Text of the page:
January 19, 2017 International and national security experts have expressed concerns that on the eve of President-elect Donald Trump‘s inauguration–it remains unclear if his transition team has reviewed any of the nearly one hundred pages of classified documents describing threats to the homeland prepared and sent by the National Security Council.
The Obama administration first met with Trump’s team two weeks after the 2016 presidential election. Due to a lack of security clearances, members of Trump’s transition team could not read the classified documents prepared by the Obama administration. The documents include 275 security briefings on North Korea’s nuclear program, the war on ISIS, tensions in the South China Sea, and every other threat the Trump administration could face in its first weeks in office. The National Security Council then created unclassified versions of the papers, but according to a report by the New York Times on Wednesday — no one knows if the documents have been reviewed.
The U.S. State Department and Department of Justice transitions are among the agencies lagging behind schedule. The transition team’s most critical delay has been with the National Security Council. Since its inception, the National Security Council”s function has been to advise the President and his senior national security advisers and cabinet officials on national security and foreign policies. The N.S.C. also serves as the President’s principal arm for coordinating policies among various government agencies including the U.S. Department of State and the Central Intelligence Agency.
In the first weeks of George W. Bush’s presidency, Retired Army General Wesley K. Clark blamed President Bush, at least in part for the September 11, 2001 terrorist attacks, saying the administration had been warned about the threat of Osama bin Laden but did not act quickly enough to prevent the tragedy. Later unclassified documents reveiled that on August 6, 2001, President George W. Bush received a classified review of the threats posed by Osama bin Laden and his terrorist network, Al Qaeda. The heading of the now infamous presidential daily brief read “Bin Laden Determined to Strike in U.S.”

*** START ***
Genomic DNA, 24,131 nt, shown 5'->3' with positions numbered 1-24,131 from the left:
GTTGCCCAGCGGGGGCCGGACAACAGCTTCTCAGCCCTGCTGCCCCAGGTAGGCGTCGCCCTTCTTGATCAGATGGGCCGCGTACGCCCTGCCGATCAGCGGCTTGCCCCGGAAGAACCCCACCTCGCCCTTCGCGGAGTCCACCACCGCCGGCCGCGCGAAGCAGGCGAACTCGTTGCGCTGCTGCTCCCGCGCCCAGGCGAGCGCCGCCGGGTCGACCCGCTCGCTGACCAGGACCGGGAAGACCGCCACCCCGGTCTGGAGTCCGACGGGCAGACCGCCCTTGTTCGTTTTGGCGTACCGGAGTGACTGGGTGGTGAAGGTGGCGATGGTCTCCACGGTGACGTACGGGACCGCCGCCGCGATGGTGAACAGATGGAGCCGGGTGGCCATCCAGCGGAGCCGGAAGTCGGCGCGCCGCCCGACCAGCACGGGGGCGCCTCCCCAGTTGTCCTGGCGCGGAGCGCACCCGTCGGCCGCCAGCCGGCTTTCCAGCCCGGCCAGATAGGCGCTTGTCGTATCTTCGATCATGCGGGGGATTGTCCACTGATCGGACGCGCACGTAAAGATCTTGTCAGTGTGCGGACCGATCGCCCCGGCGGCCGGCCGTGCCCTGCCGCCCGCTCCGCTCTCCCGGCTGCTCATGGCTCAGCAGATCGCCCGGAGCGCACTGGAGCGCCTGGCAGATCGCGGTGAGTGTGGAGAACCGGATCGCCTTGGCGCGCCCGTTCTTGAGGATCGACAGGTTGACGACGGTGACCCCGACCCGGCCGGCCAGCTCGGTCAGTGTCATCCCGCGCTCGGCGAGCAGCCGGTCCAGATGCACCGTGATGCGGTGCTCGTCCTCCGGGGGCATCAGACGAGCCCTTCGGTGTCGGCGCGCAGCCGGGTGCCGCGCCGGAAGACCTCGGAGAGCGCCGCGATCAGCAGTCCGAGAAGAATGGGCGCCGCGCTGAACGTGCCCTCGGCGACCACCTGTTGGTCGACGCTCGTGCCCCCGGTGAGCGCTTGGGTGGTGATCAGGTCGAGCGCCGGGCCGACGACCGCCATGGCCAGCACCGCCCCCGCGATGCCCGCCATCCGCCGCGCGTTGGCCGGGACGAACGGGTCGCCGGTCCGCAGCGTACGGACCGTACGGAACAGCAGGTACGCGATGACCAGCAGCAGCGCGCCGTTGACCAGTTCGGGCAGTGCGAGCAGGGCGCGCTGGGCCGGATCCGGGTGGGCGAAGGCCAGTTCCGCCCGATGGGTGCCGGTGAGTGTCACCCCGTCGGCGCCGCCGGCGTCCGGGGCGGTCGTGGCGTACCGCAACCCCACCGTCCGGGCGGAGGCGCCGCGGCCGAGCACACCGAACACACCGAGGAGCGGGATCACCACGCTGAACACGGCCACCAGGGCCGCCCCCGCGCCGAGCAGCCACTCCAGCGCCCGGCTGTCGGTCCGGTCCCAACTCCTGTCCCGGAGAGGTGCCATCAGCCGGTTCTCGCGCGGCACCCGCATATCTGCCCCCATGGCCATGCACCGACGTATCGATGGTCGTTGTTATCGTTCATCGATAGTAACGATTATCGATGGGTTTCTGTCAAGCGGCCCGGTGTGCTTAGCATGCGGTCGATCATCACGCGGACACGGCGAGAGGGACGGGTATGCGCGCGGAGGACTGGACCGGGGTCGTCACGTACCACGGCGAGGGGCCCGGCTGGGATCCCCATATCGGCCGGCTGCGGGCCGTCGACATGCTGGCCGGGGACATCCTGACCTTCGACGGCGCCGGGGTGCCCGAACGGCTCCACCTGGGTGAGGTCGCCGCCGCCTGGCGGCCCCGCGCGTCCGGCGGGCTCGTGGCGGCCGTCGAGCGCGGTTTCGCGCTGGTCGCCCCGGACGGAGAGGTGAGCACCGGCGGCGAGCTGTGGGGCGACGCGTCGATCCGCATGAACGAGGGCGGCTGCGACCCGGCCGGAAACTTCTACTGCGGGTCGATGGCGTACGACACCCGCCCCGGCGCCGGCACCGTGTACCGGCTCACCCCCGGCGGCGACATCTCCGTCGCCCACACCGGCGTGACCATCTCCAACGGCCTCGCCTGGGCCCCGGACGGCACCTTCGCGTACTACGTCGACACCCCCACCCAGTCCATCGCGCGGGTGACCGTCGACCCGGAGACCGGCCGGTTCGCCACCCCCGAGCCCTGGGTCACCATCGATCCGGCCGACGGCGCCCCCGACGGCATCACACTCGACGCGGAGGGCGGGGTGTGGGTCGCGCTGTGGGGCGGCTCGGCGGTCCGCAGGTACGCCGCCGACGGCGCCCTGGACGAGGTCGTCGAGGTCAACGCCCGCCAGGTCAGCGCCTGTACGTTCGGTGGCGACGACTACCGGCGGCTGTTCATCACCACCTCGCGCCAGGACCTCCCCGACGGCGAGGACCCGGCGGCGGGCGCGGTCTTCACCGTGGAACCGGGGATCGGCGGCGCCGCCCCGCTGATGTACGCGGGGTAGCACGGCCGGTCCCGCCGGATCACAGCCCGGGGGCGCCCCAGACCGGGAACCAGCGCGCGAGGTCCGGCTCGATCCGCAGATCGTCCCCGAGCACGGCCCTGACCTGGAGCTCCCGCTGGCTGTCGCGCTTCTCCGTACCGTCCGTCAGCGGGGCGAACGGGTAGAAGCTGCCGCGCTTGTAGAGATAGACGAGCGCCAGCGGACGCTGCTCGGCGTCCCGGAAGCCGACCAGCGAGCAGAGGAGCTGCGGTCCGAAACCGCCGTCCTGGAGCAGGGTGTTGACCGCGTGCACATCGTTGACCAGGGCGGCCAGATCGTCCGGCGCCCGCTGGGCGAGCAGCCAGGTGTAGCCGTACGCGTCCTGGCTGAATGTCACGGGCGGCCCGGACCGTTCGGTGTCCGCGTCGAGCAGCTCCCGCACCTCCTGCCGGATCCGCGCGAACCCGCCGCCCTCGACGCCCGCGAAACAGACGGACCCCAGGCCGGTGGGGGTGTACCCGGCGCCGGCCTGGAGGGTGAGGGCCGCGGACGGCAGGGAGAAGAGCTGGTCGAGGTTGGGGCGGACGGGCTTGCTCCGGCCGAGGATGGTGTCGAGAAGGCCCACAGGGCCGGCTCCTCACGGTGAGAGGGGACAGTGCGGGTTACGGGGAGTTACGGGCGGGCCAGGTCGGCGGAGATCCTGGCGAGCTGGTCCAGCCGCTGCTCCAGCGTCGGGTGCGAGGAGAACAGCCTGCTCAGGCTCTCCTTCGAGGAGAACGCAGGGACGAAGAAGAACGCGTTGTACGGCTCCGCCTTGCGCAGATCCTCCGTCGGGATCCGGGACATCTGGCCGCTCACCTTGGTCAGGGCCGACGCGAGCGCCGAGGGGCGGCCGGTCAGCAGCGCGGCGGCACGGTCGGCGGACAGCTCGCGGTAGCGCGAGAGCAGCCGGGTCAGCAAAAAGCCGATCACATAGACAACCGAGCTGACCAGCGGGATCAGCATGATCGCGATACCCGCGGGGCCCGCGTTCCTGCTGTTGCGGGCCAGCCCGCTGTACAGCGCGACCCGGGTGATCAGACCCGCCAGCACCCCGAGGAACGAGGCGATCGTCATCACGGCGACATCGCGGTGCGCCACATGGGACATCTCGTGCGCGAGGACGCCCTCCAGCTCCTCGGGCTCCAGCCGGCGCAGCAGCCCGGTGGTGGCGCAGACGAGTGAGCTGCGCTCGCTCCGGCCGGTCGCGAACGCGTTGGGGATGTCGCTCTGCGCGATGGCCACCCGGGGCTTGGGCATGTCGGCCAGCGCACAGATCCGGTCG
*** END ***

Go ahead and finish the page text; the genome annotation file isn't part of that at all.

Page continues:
Cynthia Hodges holds a M.A. in Political Science from NEIU in Chicago, Illinois and a Post-Grad Professional Certificate in Disaster and Terrorism Management from University of North Carolina -Chapel Hill. In addition to a successful writing career, Cynthia is in the process of writing a book on the role of private security guards as first responders in the post 9/11 America. "My career has been a balance of security and education, and my passion for Homeland Security while protecting individual's Constitutional rights has grown as a result of the two."